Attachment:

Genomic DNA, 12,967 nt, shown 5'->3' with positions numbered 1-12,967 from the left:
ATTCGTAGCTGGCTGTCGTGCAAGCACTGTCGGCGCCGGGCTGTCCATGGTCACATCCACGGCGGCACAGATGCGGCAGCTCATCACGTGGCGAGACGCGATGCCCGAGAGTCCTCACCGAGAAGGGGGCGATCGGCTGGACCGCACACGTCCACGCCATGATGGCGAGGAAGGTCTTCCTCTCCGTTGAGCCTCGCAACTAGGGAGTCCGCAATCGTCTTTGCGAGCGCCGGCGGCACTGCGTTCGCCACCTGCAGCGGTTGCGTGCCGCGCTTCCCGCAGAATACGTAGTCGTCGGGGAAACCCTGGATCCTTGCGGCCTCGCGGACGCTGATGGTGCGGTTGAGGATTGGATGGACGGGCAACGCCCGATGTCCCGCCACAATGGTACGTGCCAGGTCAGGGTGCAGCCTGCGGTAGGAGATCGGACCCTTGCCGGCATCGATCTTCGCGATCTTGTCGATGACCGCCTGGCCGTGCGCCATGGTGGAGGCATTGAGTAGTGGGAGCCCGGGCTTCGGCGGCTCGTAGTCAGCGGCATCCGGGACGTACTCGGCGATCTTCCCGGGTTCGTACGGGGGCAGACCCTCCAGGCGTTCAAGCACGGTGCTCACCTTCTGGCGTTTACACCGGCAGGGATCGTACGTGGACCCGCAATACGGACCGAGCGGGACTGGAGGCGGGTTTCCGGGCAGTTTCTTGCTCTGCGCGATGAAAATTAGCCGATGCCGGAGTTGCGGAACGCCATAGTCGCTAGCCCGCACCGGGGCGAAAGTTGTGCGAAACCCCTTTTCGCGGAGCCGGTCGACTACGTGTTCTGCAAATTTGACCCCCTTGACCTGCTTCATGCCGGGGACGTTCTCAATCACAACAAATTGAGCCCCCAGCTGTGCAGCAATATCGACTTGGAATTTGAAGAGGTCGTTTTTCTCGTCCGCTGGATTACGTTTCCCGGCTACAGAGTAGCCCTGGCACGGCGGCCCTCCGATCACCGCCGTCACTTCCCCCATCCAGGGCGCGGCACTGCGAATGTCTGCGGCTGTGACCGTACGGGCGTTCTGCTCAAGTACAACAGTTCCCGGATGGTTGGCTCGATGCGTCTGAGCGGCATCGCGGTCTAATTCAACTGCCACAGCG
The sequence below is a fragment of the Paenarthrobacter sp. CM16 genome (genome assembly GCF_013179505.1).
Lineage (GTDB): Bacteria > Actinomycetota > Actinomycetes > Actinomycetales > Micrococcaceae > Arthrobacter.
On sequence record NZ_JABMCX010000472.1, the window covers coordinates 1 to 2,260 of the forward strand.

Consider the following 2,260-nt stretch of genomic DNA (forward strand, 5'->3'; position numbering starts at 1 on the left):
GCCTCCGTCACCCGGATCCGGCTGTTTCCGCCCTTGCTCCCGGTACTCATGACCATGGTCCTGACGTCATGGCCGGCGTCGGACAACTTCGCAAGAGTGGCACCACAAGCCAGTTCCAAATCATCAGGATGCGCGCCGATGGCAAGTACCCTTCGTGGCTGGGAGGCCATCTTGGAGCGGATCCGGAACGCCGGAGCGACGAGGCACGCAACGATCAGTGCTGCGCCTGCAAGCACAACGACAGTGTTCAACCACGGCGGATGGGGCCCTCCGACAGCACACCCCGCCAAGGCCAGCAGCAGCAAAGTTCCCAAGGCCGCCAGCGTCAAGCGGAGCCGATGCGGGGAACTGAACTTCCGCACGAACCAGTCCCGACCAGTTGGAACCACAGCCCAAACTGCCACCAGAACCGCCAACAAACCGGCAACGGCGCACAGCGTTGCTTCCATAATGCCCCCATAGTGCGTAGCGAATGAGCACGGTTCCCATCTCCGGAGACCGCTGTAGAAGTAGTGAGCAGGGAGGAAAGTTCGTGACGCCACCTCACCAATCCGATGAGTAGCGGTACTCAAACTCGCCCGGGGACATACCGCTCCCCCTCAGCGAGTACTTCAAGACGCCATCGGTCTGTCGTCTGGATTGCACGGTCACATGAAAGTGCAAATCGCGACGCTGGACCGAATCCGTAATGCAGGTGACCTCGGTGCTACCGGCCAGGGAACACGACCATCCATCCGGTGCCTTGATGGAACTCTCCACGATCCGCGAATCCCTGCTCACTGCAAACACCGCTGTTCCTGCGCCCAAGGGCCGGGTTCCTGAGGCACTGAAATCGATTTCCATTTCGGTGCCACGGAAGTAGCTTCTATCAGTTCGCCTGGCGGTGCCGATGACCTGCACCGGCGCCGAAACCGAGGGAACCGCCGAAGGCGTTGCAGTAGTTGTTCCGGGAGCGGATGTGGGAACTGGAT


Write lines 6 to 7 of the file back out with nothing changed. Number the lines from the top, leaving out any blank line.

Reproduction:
Consider the following 2,260-nt stretch of genomic DNA (forward strand, 5'->3'; position numbering starts at 1 on the left):
GCCTCCGTCACCCGGATCCGGCTGTTTCCGCCCTTGCTCCCGGTACTCATGACCATGGTCCTGACGTCATGGCCGGCGTCGGACAACTTCGCAAGAGTGGCACCACAAGCCAGTTCCAAATCATCAGGATGCGCGCCGATGGCAAGTACCCTTCGTGGCTGGGAGGCCATCTTGGAGCGGATCCGGAACGCCGGAGCGACGAGGCACGCAACGATCAGTGCTGCGCCTGCAAGCACAACGACAGTGTTCAACCACGGCGGATGGGGCCCTCCGACAGCACACCCCGCCAAGGCCAGCAGCAGCAAAGTTCCCAAGGCCGCCAGCGTCAAGCGGAGCCGATGCGGGGAACTGAACTTCCGCACGAACCAGTCCCGACCAGTTGGAACCACAGCCCAAACTGCCACCAGAACCGCCAACAAACCGGCAACGGCGCACAGCGTTGCTTCCATAATGCCCCCATAGTGCGTAGCGAATGAGCACGGTTCCCATCTCCGGAGACCGCTGTAGAAGTAGTGAGCAGGGAGGAAAGTTCGTGACGCCACCTCACCAATCCGATGAGTAGCGGTACTCAAACTCGCCCGGGGACATACCGCTCCCCCTCAGCGAGTACTTCAAGACGCCATCGGTCTGTCGTCTGGATTGCACGGTCACATGAAAGTGCAAATCGCGACGCTGGACCGAATCCGTAATGCAGGTGACCTCGGTGCTACCGGCCAGGGAACACGACCATCCATCCGGTGCCTTGATGGAACTCTCCACGATCCGCGAATCCCTGCTCACTGCAAACACCGCTGTTCCTGCGCCCAAGGGCCGGGTTCCTGAGGCACTGAAATCGATTTCCATTTCGGTGCCACGGAAGTAGCTTCTATCAGTTCGCCTGGCGGTGCCGATGACCTGCACCGGCGCCGAAACCGAGGGAACCGCCGAAGGCGTTGCAGTAGTTGTTCCGGGAGCGGATGTGGGAACTGGAT